Before you buy or adopt a pet, consider the size and age the pet may become over its lifetime. Make sure you can accommodate all sizes of your pet and are ready to care for it for the long term. Also be aware of laws that make certain species illegal to have, such as the Snakehead fish and the Hydrilla plant.
Pets can become an invasive species problem when owners let them loose. When pets get too large or difficult to keep, some people think that letting them loose is the kind thing to do. That's not the case, releasing plants and animals into the wild can have serious harmful impacts to other species and may even be illegal. Releasing pets is not a good option because they can harm the ecosystem that other animals live in, they can cause problems for your neighbors, and it can be cruel to the animal.
When exotic pets are released into the wild, they may survive and reproduce to form new populations. They can compete with native species already in that ecosystem for food and other resources, decreasing native populations.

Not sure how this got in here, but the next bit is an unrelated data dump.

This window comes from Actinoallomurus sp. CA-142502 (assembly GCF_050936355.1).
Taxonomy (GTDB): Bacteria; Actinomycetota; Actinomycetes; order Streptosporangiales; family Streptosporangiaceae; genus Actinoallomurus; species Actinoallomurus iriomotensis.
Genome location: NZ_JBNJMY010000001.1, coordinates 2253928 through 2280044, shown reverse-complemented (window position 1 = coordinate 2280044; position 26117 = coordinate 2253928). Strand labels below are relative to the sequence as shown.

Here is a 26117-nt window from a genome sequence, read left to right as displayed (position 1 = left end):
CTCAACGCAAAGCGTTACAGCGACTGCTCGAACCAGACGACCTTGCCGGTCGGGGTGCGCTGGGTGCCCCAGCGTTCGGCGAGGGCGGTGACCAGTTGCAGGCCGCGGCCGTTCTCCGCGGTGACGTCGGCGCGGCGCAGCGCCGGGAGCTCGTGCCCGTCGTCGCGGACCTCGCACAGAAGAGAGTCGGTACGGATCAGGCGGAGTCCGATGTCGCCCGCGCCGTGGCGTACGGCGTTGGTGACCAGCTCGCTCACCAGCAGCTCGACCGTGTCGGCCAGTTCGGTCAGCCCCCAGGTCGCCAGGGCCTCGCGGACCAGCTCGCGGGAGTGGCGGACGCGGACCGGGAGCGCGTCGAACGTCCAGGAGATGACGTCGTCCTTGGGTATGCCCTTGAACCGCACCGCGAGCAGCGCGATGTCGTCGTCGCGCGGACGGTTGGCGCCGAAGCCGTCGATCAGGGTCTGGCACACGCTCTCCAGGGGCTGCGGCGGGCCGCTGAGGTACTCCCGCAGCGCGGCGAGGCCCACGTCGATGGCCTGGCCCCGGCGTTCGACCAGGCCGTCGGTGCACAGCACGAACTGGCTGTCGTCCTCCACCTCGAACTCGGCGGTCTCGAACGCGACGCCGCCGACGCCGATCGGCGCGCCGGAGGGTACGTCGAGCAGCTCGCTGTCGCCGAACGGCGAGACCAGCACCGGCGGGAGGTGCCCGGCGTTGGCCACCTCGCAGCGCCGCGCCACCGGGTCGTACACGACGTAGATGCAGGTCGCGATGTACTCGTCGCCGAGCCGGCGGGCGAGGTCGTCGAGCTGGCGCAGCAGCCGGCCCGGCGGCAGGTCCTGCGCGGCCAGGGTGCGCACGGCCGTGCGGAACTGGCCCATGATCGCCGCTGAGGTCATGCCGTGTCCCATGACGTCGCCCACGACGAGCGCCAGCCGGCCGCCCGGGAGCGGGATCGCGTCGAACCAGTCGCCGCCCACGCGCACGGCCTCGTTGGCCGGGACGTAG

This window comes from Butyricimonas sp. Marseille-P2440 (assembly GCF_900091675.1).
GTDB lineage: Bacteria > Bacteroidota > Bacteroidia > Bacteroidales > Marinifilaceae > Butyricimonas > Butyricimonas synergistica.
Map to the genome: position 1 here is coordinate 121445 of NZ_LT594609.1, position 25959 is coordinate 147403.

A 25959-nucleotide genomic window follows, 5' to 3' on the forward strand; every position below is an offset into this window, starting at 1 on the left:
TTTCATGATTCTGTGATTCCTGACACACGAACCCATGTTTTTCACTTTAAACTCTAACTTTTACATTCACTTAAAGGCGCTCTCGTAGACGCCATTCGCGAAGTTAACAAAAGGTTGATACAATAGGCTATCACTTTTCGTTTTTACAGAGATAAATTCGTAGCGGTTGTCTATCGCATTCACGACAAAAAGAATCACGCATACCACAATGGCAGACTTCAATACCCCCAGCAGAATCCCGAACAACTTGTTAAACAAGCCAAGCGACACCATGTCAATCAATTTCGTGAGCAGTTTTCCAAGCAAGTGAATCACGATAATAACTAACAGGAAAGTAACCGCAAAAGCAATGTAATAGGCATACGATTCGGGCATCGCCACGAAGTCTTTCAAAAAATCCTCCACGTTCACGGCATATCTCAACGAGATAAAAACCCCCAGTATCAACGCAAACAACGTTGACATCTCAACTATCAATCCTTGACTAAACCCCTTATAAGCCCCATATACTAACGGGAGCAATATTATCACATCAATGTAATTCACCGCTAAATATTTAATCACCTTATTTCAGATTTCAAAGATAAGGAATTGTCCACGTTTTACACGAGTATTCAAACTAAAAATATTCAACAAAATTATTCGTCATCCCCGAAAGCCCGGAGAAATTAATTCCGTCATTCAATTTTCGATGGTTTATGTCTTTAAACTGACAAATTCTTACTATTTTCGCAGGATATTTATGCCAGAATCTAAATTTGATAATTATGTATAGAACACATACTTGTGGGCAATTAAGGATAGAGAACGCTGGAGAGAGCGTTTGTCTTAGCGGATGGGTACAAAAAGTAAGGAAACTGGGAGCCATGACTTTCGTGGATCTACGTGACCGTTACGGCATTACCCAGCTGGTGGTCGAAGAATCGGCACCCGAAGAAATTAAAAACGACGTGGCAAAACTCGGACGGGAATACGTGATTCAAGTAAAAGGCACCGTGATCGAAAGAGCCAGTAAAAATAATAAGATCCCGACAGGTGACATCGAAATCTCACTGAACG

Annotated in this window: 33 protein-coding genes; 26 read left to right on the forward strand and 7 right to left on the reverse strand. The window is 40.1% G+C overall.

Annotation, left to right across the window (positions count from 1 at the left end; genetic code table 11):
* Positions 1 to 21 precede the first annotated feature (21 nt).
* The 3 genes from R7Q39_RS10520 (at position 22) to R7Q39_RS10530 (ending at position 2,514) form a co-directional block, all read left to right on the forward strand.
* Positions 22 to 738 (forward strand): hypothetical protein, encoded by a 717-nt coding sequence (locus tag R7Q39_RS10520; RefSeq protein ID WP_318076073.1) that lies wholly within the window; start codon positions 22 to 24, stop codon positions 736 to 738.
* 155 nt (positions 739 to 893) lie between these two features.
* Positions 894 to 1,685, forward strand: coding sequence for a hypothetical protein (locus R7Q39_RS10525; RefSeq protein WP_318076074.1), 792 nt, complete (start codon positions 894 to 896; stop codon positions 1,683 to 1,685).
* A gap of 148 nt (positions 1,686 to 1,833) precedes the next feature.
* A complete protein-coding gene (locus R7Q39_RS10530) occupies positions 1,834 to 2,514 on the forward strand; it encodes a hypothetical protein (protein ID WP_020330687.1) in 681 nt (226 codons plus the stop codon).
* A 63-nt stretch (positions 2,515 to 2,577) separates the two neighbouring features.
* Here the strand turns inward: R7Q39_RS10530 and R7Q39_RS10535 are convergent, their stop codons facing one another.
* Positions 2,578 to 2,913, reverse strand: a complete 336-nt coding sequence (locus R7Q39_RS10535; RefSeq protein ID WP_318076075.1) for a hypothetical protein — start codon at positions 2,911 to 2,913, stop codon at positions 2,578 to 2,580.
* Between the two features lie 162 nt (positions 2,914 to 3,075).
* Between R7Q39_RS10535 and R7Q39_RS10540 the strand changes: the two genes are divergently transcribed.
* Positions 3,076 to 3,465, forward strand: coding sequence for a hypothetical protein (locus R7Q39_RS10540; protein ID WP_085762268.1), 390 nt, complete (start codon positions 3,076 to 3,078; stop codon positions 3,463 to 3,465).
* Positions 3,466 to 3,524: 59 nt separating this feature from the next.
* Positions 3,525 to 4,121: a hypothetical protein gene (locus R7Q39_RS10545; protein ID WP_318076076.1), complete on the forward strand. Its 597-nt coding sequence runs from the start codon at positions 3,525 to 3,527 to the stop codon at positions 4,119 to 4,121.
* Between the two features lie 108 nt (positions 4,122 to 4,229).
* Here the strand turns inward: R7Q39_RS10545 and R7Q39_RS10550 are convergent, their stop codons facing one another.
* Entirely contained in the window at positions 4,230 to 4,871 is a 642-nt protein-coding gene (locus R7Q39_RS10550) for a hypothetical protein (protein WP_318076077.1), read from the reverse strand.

Abandoned pets can seek shelter and food near humans or domestic animals, and can lead to problems in your neighborhood. They can also spread disease and parasites to the area.
Most released pets will die in the wild. To avoid this, never release pets into the wild and be sure to C.A.R.E. for all pets.
Photo Credits: Burmese Python, Cellistka; Red-eared Slider, Birute Vijeikiene